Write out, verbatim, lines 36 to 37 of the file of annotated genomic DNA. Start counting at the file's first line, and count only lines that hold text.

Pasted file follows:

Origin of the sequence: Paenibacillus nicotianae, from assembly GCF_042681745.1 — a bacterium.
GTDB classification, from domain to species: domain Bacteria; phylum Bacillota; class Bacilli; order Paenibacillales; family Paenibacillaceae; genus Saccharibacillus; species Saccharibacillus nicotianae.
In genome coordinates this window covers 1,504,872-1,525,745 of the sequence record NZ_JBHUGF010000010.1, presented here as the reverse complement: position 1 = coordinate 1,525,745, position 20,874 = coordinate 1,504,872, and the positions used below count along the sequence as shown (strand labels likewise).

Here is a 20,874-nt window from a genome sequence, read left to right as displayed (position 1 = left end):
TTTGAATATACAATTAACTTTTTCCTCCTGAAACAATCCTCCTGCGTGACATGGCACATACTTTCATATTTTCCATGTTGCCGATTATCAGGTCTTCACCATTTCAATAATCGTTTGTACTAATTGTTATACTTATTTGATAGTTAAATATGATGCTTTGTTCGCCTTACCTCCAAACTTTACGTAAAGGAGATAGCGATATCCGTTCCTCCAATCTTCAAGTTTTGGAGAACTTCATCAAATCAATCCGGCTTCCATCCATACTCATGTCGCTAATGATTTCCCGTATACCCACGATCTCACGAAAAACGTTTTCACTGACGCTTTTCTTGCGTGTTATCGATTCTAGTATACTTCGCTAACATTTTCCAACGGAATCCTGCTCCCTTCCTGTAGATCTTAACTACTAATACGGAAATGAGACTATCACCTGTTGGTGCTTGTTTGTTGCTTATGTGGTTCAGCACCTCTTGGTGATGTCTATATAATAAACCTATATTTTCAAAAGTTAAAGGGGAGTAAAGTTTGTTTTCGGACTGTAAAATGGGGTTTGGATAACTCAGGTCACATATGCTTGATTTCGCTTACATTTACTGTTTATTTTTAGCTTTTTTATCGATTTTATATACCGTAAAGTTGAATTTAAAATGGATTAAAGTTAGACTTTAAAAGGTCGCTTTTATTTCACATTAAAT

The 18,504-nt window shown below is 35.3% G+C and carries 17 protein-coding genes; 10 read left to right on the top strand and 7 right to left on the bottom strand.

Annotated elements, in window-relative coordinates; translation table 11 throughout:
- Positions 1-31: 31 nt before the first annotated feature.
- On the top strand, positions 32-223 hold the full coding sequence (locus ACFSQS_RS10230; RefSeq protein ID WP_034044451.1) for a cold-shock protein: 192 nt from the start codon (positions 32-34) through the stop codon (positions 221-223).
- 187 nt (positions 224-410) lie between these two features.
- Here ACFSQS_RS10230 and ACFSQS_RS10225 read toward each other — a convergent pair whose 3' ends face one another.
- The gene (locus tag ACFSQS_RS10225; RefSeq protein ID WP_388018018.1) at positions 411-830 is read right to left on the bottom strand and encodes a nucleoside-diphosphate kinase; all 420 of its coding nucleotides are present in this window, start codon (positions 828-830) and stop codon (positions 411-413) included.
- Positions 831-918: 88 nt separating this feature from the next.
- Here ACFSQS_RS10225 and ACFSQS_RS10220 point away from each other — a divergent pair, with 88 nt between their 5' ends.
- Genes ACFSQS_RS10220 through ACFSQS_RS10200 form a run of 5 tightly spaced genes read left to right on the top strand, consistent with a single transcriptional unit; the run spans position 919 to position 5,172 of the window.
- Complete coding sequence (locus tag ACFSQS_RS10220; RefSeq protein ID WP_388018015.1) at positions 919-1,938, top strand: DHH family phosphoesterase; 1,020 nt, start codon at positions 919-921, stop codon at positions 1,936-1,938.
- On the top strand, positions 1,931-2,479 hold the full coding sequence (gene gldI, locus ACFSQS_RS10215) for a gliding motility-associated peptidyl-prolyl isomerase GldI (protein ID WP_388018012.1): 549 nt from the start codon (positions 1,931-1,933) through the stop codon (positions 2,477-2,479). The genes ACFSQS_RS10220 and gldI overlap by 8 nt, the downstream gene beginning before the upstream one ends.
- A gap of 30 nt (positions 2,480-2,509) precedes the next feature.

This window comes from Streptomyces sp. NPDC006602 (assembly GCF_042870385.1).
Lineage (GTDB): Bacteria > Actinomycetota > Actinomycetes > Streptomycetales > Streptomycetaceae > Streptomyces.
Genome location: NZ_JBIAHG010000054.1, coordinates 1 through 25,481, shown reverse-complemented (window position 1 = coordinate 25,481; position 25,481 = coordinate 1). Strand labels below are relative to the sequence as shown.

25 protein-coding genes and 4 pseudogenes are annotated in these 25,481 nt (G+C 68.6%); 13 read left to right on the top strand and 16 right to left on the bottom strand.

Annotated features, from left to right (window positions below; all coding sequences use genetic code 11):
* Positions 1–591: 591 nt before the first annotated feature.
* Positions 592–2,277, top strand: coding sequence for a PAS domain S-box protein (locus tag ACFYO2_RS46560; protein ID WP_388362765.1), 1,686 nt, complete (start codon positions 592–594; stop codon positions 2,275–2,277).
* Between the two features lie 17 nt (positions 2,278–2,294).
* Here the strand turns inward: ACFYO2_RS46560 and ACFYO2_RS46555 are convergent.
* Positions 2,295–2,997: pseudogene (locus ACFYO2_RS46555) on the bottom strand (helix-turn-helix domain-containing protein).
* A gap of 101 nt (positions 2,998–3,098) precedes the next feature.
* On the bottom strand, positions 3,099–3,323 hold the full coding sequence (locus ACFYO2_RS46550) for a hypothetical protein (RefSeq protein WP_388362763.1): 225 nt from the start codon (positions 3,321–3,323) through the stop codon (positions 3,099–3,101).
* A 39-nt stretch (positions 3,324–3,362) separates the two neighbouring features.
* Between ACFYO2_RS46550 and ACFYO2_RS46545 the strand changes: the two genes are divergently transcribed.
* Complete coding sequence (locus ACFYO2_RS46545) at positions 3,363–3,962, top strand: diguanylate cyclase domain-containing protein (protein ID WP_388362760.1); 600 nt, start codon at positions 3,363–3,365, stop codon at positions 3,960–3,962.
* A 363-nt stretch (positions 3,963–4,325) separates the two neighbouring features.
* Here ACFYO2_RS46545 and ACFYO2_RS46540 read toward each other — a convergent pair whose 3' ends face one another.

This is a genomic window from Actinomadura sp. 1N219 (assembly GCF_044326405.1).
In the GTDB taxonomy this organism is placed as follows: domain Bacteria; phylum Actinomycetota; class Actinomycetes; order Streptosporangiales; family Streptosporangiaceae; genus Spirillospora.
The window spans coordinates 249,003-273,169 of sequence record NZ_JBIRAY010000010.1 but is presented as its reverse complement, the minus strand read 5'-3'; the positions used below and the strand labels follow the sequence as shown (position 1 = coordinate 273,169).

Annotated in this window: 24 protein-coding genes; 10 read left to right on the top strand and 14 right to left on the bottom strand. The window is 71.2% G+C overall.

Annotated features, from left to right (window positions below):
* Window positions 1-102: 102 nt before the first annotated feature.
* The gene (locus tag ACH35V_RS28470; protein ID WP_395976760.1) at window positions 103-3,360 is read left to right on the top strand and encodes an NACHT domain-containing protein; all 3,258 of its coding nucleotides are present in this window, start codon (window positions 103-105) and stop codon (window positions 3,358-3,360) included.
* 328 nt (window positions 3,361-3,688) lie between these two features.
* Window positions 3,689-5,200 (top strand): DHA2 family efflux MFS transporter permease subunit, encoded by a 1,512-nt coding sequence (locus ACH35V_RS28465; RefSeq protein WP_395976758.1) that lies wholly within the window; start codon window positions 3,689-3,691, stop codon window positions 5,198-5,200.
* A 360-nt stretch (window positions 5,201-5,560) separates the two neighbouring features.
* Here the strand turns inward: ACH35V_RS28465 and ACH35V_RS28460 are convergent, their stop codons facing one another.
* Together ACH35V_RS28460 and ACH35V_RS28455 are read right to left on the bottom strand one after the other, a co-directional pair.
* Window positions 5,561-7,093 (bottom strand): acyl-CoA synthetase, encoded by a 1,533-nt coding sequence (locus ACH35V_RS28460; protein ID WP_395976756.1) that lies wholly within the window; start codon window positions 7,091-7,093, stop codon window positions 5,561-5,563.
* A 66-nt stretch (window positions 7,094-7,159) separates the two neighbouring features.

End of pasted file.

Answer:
This is a genomic window from Actinomadura sp. 1N219 (assembly GCF_044326405.1).
In the GTDB taxonomy this organism is placed as follows: domain Bacteria; phylum Actinomycetota; class Actinomycetes; order Streptosporangiales; family Streptosporangiaceae; genus Spirillospora.